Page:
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ICPAU: Accountancy Exams Failure Rates Shocking!

ICPAU Boss Ossiya. PHOTO/FILE

Kampala, Uganda | THE BLACK EXAMINER | The pass rate for accountancy students remains a cause for concern, as only 32.9 percent of the 3,919 candidates passed the August exams conducted by the Institute of Certified Public Accountants of Uganda (ICPAU). However, this marks a slight improvement of 0.3 percent compared to the June 2023 exams.

Results released on Monday revealed that failure rates increased as students advanced through the levels. At Level 3, the best-performed paper was Advanced Taxation, with only 33.9 percent of candidates passing. Integration of Knowledge, the sole paper at Level 4 and computer-based, saw a pass rate of 38.9 percent. These August exams were the first since 2019, following disruptions caused by the COVID-19 pandemic.

Laura Aseru Orobia, the chairperson of the Public Accountants Examinations Board (PAEB), explained that one major factor contributing to the high failure rates is “targeted preparation,” where candidates focus on specific areas when preparing for the exams. She noted that the August exams were intended to give a chance to those who had previously failed to catch up, but candidates may not have had enough time to adequately prepare.

The most challenging papers, according to the results released on Monday, were Financial Management 8, Advanced Financial Reporting 12, Public Financial Management 13, and Advanced Financial Management 15. Pass rates for these papers ranged from 12.3 to 18.5 percent of the candidates who attempted them. Ms. Orobia expressed concern that these papers are core to the Certified Public Accountancy course and assess the technical competence of accountants.

Regarding concerns that the failure rates may be attributed to issues with the syllabus or other technical aspects of the examination system, ICPAU President Josephine Ossiya Okui dismissed this as unlikely. She stated that their analysis of both failures and successful candidates showed no problem with the syllabus but rather insufficient preparation on the part of some candidates. She also highlighted that some students have completed the course in just one and a half years, indicating that the syllabus is well-designed and aligned with international standards.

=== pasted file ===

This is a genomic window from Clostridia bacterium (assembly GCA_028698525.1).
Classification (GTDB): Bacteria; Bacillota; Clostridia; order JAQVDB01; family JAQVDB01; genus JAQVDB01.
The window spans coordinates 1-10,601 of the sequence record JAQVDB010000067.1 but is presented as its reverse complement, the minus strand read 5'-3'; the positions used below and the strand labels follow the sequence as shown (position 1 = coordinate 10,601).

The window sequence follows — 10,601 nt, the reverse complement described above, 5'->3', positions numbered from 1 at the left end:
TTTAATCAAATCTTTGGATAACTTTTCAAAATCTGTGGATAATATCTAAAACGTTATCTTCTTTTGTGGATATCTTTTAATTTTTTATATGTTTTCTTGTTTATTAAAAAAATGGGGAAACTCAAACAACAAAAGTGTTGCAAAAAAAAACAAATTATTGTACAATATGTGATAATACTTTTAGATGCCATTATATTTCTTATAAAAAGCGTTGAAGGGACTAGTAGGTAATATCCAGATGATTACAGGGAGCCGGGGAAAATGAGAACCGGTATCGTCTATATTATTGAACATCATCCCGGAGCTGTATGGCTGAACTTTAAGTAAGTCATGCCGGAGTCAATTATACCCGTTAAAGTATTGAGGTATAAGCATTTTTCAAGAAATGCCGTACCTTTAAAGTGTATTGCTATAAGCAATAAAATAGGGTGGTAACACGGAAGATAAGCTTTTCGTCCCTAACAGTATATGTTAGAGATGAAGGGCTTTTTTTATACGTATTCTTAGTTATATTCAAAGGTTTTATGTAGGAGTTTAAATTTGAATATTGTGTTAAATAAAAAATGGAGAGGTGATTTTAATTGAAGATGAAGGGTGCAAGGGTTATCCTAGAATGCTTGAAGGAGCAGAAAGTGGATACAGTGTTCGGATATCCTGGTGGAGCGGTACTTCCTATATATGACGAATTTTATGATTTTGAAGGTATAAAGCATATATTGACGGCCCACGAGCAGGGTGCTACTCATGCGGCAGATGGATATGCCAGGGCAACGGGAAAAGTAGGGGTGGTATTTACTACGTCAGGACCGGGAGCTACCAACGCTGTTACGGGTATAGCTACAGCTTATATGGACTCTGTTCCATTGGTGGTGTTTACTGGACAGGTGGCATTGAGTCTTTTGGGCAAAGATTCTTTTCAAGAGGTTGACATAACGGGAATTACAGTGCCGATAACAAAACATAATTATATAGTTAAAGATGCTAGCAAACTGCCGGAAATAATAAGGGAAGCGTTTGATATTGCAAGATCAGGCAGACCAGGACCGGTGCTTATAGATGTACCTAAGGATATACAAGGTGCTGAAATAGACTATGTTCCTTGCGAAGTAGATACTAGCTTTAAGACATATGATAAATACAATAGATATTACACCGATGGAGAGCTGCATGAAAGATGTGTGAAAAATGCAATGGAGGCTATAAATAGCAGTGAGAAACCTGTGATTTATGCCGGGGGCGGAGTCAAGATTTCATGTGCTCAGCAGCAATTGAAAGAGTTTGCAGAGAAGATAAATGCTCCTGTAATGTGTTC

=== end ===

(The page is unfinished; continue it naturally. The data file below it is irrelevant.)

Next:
Out of the 3,919 candidates who sat for the August exams, the majority (54.7 percent) were female, and they performed better overall than their male counterparts. Among the top 18 candidates, 13 were female, while males excelled in the other six papers. Of the 64 candidates who completed the CPA course, 35 were female.

At the final stage (Level 4), which features only one paper, Integration of Knowledge, the top candidate was Irene Ndagire, followed by Sharifah Babirye and Denish Okello Onenecan. Although males still make up more than 61 percent of the 4,958 students who have completed the CPA course, Ossiya expressed confidence that this gender gap will narrow, achieving greater balance within the profession.

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